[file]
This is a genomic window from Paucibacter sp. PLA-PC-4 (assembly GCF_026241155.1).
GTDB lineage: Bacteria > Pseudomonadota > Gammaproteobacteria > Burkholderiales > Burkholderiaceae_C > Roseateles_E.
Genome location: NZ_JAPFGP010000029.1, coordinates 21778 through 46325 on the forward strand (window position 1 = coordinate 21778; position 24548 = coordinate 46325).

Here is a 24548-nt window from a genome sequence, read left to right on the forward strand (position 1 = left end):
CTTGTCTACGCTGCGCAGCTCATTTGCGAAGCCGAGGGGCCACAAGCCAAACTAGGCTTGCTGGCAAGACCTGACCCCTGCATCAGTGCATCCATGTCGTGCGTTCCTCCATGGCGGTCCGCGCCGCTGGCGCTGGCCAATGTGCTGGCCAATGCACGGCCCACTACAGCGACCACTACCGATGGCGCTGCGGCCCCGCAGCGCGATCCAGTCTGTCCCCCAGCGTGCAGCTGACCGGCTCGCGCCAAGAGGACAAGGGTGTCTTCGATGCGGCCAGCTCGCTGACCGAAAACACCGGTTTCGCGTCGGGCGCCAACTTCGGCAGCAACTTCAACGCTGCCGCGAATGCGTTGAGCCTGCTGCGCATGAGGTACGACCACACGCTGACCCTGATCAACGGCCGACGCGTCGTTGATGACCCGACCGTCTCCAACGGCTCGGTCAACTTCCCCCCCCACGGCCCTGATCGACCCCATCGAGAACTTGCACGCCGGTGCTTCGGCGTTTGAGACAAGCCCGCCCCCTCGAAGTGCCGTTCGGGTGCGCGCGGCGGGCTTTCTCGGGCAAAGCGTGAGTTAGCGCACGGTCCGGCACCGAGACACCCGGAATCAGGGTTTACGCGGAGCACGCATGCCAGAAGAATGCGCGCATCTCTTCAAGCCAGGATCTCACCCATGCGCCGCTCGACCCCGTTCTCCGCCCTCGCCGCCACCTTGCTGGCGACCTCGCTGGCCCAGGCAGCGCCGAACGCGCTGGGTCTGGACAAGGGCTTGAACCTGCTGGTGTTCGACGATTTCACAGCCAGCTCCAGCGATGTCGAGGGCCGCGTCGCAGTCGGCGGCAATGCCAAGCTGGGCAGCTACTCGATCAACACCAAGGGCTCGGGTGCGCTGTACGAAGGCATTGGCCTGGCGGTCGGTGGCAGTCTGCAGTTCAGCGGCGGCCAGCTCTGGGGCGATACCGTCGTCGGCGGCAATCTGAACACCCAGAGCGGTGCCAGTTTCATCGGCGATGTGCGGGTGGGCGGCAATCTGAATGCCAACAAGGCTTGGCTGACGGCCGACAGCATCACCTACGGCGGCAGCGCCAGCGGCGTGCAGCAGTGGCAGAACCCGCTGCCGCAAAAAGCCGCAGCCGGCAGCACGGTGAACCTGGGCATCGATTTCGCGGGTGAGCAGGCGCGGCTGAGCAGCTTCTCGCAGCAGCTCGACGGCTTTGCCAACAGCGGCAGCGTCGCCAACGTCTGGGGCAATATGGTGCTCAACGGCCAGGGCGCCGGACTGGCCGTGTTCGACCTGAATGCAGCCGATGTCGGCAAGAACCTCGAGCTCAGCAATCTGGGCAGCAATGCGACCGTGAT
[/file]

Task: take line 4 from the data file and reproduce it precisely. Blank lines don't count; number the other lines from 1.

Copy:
Here is a 24548-nt window from a genome sequence, read left to right on the forward strand (position 1 = left end):